Free speech? Man arrested for burning poppy photo
Kent police has sparked outrage among free speech advocates after arresting a man for posting a picture of a burning poppy on Remembrance Sunday.
The arrest is the latest example of the police’s heavy-handed approach to social networking, and comes as the Crown Prosecution Service is contemplating guidelines on how to apply rules on what can and can’t be said without risking arrest.
What was the point of winning either World War if, in 2012, someone can be casually arrested by @kent_police for burning a poppy?
“A man from Aylesham has tonight been arrested on suspicion of malicious telecommunications,” Kent police said in a statement after the arrest. “This follows a posting on a social network site of a burning poppy. He is currently in police custody awaiting interview.”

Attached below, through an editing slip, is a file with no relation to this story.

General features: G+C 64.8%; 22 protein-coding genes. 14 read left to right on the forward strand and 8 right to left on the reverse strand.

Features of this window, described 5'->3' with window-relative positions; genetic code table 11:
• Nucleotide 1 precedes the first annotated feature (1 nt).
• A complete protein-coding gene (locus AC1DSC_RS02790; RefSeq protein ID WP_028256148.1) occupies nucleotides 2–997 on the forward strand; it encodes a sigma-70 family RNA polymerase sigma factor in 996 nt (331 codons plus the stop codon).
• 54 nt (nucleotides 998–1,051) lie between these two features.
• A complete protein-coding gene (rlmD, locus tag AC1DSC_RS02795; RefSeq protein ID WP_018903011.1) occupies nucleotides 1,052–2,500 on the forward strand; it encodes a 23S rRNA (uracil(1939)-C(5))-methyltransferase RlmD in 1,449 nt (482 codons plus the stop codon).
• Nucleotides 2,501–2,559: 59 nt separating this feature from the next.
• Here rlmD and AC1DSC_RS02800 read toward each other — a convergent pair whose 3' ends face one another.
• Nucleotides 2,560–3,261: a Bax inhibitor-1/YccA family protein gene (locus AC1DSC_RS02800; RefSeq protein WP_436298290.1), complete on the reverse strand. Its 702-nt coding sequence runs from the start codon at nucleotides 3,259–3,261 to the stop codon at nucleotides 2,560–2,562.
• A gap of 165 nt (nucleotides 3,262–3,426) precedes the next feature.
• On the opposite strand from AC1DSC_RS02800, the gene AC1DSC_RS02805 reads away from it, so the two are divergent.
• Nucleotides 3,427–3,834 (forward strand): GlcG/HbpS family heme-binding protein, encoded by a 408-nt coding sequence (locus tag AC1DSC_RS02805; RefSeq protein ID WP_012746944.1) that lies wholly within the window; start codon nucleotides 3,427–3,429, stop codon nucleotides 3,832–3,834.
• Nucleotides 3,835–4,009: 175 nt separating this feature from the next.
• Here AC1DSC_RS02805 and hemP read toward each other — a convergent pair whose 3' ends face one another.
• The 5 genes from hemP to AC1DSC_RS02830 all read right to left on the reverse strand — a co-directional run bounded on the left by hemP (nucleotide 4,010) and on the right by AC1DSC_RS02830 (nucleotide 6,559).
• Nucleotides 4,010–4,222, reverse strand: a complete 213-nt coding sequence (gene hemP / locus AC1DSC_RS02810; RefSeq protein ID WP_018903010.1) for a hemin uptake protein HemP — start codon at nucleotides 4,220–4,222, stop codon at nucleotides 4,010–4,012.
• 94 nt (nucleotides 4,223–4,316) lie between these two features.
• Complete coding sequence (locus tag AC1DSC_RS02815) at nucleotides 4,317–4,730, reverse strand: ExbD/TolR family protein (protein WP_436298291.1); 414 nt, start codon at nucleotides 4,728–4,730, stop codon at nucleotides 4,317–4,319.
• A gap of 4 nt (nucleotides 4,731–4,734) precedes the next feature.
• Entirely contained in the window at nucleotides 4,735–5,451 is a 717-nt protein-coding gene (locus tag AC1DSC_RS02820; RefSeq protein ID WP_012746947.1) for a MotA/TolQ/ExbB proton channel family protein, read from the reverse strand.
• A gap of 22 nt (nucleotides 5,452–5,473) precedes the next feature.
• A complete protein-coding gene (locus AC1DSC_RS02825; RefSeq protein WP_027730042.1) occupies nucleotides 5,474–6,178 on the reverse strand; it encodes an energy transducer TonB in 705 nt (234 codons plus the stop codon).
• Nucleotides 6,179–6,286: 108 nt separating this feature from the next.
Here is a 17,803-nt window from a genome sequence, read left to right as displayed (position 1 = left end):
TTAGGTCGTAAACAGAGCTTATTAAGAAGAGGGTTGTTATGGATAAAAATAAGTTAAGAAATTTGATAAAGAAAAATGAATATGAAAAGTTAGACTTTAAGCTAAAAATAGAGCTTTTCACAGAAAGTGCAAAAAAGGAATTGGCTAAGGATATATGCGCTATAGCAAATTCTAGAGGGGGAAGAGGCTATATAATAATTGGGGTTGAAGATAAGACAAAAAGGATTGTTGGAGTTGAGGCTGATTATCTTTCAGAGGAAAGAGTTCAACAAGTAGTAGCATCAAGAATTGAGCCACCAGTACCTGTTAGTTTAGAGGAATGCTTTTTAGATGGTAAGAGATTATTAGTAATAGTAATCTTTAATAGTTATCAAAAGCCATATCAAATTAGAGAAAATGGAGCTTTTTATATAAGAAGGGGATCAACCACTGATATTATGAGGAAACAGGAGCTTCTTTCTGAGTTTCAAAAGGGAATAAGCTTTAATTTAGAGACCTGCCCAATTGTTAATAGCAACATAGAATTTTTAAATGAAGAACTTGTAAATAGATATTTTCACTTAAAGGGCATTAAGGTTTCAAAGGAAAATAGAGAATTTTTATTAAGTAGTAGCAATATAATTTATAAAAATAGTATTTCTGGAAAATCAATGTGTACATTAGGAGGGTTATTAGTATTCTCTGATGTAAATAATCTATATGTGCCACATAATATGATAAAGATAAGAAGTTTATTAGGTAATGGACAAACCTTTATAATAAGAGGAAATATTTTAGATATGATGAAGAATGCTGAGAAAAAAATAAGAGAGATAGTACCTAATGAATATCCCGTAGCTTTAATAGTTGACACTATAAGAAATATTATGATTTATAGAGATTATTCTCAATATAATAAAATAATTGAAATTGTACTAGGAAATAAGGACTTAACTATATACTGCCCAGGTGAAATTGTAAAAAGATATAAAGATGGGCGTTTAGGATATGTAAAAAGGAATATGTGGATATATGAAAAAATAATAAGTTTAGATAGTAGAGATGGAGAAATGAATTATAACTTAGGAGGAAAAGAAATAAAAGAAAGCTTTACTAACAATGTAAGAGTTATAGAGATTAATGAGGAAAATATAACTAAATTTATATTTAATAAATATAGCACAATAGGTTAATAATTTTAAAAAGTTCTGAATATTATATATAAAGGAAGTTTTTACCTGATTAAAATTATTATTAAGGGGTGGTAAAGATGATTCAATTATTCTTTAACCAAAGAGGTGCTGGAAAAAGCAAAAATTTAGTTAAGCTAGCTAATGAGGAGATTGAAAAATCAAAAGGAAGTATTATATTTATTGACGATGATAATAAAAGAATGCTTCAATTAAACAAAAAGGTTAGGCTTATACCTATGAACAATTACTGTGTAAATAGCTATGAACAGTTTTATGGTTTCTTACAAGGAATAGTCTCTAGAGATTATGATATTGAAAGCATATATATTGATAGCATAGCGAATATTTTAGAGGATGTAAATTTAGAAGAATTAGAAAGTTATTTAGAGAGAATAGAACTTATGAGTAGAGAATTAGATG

Lawyers and campaigners have taken to Twitter to criticise the arrest. “Dear idiots at @kent_police, burning a poppy may be obnoxious, but it is not a criminal offence,” tweeted legal commentator David Allen Green, who rose to prominence when working on the case of “Twitter bomber” Paul Chambers.
“What was the point of winning either World War if, in 2012, someone can be casually arrested by @kent_police for burning a poppy?”
The arrest was made under section 127 of the Communications Act, which states that someone can be guilty of an offence if they “send by means of a public electronic communications network a message or other matter that is grossly offensive or of an indecent, obscene or menacing character”.
The law has come under fire in the past because it is too difficult to define what is “grossly offensive”, rather than merely offensive.